States must have the money to handle the issues facing local leaders and are looking to the new presidential administration to help meet those needs, Utah Senate President Arnold Christen-sen told President-elect George Bush.

In a round-table discussion Monday, Christensen, chairman of the Council of State Governments, and other association leaders discussed state and local government concerns with Bush.The critical issues Christensen raised include limited state resources, preemption of state financial resources by the federal government and constraints that impede the states' ability to serve as "laboratories of democracy."

Christensen, R-Sandy, presented Bush a report highlighting programs states have implemented to address problems in seven policy areas.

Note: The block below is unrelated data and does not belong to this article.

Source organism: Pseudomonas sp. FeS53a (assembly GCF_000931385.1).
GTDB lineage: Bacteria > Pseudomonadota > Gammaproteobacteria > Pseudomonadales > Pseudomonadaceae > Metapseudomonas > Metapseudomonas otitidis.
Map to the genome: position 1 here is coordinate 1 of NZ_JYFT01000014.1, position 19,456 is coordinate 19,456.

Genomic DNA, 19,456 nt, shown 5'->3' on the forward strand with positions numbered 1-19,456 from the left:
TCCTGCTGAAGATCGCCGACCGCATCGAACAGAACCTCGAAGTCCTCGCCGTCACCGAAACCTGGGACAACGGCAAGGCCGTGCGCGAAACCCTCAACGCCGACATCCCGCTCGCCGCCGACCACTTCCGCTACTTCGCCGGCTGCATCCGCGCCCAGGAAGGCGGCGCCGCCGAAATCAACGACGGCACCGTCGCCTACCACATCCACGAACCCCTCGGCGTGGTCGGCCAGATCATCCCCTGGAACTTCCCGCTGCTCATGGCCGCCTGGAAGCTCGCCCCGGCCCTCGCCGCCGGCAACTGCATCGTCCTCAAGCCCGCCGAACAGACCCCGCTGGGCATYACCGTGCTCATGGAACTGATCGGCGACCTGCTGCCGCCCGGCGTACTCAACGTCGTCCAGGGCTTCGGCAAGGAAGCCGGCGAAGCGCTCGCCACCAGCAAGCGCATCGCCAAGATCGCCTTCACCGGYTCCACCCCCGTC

"In this report, you will see that many states have been successful in designing programs to deal with some of our larger problems," Christensen said. "But state officials recognize the challenges that remain.

"We are concerned about state revenues, and the impact of the federal deficit, as well as the prospect of more federal mandates with less money and more strings attached."

Education, economic development, environment, human services, health care, corrections and criminal justice are the pressing issues facing state and local leaders, said Christensen, who heads the nonprofit organization with representatives in all branches of state government.